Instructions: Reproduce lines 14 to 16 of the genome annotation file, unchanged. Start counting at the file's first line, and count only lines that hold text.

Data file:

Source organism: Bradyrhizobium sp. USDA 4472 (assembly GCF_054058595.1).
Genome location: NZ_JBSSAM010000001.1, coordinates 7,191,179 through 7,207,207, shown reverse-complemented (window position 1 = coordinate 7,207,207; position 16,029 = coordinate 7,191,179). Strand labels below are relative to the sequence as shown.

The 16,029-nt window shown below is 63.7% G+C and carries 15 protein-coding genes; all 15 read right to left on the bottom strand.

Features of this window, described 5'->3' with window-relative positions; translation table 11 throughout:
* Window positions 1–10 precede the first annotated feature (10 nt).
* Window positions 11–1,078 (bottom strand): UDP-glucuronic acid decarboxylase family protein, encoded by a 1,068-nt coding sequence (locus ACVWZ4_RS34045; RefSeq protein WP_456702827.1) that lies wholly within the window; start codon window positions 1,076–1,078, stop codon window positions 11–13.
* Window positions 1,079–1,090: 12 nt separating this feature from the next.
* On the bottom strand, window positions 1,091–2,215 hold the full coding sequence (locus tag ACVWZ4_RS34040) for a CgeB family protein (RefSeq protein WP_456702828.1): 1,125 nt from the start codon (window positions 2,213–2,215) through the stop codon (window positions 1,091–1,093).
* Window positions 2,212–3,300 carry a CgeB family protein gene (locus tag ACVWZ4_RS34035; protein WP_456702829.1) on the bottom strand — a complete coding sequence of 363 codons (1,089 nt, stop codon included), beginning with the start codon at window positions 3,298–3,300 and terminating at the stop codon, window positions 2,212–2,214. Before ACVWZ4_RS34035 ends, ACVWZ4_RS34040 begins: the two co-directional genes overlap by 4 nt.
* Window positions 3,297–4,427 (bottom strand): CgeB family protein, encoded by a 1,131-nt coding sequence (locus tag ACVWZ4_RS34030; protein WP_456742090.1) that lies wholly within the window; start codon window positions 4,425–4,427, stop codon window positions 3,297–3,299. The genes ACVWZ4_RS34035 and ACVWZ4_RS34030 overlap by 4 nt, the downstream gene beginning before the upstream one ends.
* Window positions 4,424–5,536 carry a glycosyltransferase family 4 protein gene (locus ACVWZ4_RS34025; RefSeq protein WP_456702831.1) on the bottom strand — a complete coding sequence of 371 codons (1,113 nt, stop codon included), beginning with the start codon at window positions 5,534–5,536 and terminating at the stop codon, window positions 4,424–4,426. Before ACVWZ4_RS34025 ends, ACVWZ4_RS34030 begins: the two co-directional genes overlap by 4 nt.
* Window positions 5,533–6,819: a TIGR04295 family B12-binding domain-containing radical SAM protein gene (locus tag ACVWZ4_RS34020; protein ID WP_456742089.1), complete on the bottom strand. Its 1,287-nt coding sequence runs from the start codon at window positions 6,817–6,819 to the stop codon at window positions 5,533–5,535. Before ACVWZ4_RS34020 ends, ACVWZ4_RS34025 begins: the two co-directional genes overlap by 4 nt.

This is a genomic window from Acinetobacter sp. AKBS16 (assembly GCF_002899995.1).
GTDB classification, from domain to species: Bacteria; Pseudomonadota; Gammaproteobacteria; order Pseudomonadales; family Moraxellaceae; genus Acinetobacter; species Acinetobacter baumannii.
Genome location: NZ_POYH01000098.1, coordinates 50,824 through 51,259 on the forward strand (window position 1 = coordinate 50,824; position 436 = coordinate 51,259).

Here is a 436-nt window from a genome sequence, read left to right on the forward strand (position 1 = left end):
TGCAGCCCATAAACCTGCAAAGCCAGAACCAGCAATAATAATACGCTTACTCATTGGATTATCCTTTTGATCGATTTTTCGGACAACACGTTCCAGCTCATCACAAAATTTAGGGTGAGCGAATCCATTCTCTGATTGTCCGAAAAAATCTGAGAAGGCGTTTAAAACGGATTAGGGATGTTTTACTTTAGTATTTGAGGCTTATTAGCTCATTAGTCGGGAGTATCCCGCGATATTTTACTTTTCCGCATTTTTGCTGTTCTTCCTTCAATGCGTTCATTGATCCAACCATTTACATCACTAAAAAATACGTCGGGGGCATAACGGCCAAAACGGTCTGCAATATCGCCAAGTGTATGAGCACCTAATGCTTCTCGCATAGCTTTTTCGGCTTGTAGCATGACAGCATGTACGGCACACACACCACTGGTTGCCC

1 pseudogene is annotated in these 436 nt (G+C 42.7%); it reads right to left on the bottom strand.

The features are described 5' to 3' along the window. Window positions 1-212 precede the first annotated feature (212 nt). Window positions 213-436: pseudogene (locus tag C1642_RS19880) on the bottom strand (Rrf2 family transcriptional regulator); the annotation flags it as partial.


GTDB classification, from domain to species: Bacteria; Pseudomonadota; Gammaproteobacteria; order Pseudomonadales; family Moraxellaceae; genus Acinetobacter; species Acinetobacter baumannii.
Genome location: NZ_POYH01000098.1, coordinates 50,824 through 51,259 on the forward strand (window position 1 = coordinate 50,824; position 436 = coordinate 51,259).

Here is a 436-nt window from a genome sequence, read left to right on the forward strand (position 1 = left end):